Google launched WebP to outdo JPEG. Now a new version is designed to take on another dominant graphics format on the Web, PNG.
WebP is based on the open-source compression technology used in Google's WebM video encoding technology, and with it, Google hopes to reduce Web page file sizes and thereby speed up the Net. There are plenty of challenges for the technology, but Google just made WebP a bit more competitive through the addition of two major features.
First is a "lossless" compression option that can image data without loss of fidelity. Second is support for an "alpha channel," which lets designers designate part of an image as transparent.
That's useful for video game graphics, icons in user interfaces, and other objects that aren't simple shapes placed in front of a background. Designers today often must choose between JPEG, which doesn't support alpha channels, and PNG (Portable Network Graphics), which does, but which in many cases doesn't compress images as well as JPEG.
"Photographic images typically encoded as JPEG can be encoded in WebP lossy mode to achieve smaller file size. Icons and graphics can be encoded better in WebP lossless mode than in PNG. WebP lossy with alpha can be used to create transparent images that have minimal visual degradation, yet are much smaller in file size," Google programmers Jyrki Alakuijala, Vikas Arora, and Urvang Joshi said in a blog post last week.
And WebP could appeal to a peculiar niche on the Net: the animated GIF crowd, who help keep the gradually fading Graphics Interchange Format alive because it can be turned into a crude multi-frame video. Animated WebP support, though, remains a work in progress.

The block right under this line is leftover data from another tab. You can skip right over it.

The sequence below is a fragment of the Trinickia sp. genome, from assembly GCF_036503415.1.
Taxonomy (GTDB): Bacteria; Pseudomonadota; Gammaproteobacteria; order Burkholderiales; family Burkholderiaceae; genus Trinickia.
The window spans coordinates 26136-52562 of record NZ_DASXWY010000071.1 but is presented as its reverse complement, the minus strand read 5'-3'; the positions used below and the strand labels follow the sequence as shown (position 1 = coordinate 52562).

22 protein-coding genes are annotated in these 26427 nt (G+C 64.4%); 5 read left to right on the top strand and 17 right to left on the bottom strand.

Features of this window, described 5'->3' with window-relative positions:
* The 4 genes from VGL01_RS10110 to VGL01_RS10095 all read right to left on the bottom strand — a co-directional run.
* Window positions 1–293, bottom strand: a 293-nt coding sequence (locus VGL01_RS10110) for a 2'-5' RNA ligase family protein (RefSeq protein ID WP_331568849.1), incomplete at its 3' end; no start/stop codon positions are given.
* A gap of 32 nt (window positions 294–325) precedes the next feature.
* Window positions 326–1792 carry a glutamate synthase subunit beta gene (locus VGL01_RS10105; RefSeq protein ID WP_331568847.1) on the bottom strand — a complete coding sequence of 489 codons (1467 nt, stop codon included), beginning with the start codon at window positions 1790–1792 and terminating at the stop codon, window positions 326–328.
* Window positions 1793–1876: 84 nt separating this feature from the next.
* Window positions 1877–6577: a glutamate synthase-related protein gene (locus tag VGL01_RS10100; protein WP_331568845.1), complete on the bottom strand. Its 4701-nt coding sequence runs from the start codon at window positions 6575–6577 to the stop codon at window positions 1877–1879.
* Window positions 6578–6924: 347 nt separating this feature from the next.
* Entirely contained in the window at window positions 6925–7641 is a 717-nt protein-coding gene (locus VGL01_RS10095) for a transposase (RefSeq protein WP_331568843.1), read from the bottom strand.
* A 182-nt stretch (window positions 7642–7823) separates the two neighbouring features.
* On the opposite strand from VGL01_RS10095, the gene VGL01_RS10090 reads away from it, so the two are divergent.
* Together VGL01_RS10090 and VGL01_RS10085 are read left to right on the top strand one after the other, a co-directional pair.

But getting a new image format to catch on is tough. Microsoft has tried for years with a format first called Windows Media Photo and now standardized as JPEG XR. It also offers better compression than JPEG, alpha-channel support, and a lossless mode, but it's a rarity in the real world.
One area where JPEG XR found a foothold is the Flash Player 11.
Programmers who use the WebGL--a 3D graphics technology for the Web--apparently also would like a combination of compression and alpha-channel support.
Google is eager to spread WebP far and wide. Mozilla is more cautious, though, given the concern that "every image format that becomes 'part of the Web platform' exacts a cost for all time."
WebP's prospects also could be impaired by the fact that it isn't a standard. A standard is a safer bet for camera makers and others considering the prospect of supporting a new file format.
Still, Google's control over WebM video hasn't stopped it from being included in Firefox and Opera browsers. And Google continues to improve WebP and WebM with faster encoding and decoding as well as better image quality.